He leads us inside, and laid out before us is the city rendered in cardboard – there the cathedral, the streets mapped out in miniature. Two of the cast (Katie Villa and Smith) walk among it like giants, evoking myth and legend, and during the course of the performance we too get to stalk its tiny thoroughfares, committing our hopes and dreams to its walls and roofs while live video feeds stream images from the streets outside the space and spaces within people’s homes onto the insides of two windows; the cast play out scenes from the day to day dynamics of the urban environment, the interactions and engagements that make a living, breathing city. Tales from an imagined past mesh with personal experience, testimony, night-time behaviours and day-time activities – as if every possibility is conjured and allowed to find its own form, slipping away as immediately as it is suggested or finding its way into consciousness, making connections there.
Encouraged to walk into the city and write a statement about a regular activity that we engage in, numbering it from 1 to 10, we ponder what it is we actually do. What is worthy of being committed to cardboard? Numbered cards are held aloft and we read out statements in succession or together, our voices merging to create a heteroglossial mash that evokes the stories and voices of the city – a chorus of experiences. Later we write a wish for the city, and again read them out – ‘to hear music everyday… to spend more time with family… to buy a tweed jacket’. Then the city is dismantled, leaving just roads and buildings’ footprints in tape on the carpet, the performers using the space to play out the various changing moods and dramas of everyday life, before the inscribed cardboard is brought into play once more, and rebuilt with the wishes clearly visible on the outside, like monuments to expectation, monoliths of hope for change, for doing it differently, better.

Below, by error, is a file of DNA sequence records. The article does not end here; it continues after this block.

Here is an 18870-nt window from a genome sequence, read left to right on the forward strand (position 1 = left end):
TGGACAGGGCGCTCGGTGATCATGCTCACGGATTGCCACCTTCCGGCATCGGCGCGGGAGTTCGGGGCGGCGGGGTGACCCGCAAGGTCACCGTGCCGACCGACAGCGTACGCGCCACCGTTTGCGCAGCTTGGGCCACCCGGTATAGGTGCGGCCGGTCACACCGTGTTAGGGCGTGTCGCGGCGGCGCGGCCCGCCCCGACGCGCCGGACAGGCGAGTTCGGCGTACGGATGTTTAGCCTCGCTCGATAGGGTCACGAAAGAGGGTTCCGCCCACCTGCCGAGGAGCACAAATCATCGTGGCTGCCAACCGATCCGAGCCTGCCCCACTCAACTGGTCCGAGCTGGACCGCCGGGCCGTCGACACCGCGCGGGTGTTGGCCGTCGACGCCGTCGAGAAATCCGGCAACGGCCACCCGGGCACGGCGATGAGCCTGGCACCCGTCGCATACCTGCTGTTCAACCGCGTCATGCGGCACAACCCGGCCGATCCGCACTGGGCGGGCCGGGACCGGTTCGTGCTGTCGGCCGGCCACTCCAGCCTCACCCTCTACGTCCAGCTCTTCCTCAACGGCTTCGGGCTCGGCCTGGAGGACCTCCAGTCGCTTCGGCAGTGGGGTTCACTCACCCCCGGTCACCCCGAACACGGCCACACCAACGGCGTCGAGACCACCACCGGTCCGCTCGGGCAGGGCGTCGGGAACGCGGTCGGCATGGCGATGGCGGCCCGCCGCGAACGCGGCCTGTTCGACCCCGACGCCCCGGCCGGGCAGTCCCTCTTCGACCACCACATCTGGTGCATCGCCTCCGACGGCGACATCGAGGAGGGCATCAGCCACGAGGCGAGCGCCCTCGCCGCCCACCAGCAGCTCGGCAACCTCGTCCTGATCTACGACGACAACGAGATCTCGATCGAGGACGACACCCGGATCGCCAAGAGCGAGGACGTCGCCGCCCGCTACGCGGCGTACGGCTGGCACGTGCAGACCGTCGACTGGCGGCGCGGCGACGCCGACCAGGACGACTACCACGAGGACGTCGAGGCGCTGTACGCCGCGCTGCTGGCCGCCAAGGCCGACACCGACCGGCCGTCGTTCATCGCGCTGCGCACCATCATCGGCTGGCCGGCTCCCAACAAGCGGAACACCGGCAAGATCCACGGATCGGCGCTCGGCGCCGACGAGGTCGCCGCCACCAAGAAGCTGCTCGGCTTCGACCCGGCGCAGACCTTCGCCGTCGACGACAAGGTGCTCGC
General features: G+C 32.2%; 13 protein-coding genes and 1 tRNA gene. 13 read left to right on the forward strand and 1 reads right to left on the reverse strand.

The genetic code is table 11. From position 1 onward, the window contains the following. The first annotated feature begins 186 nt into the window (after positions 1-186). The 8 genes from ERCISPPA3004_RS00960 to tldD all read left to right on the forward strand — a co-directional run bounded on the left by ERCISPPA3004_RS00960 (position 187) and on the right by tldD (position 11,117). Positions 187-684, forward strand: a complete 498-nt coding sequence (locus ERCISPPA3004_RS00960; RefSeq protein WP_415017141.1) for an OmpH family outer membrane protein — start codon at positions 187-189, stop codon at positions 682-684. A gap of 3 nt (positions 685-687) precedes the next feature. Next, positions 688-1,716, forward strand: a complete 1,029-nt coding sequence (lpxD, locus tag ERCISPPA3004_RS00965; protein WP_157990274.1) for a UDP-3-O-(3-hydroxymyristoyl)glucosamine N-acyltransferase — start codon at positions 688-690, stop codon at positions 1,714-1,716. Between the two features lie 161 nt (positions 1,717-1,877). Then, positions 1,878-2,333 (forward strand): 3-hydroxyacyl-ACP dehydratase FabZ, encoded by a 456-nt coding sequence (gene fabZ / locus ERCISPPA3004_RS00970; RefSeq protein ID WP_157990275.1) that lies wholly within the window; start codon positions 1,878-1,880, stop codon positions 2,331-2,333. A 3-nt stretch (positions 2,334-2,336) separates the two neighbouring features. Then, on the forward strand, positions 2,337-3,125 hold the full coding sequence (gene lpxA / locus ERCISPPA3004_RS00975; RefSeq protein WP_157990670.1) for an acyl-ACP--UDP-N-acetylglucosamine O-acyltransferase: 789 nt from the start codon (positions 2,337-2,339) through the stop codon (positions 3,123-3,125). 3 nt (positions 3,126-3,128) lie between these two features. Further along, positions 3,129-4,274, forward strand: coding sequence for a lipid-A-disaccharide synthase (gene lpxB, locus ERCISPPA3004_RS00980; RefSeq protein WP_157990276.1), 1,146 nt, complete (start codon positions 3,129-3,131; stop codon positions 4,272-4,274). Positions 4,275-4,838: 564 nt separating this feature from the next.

The live feeds are both technically impressive and intriguing, adding to the narrative in the space while also creating separate narratives that feed into each other. We see views onto the street through the windows of city centre homes – through one, performers play in the road, observed by us in the space and by the resident in their home. On another screen sit a couple on a sofa (Jane Mason and Volkhardt Muller), surrounded by the trappings of comfort and yet seemingly discomforted by each other. Later, a figure (Lizzy Humber) seen lying on the pavement through one view appears outside the couple’s window like a wraith, and reaches in to deposit a piece of greenery on the windowsill, unnoticed.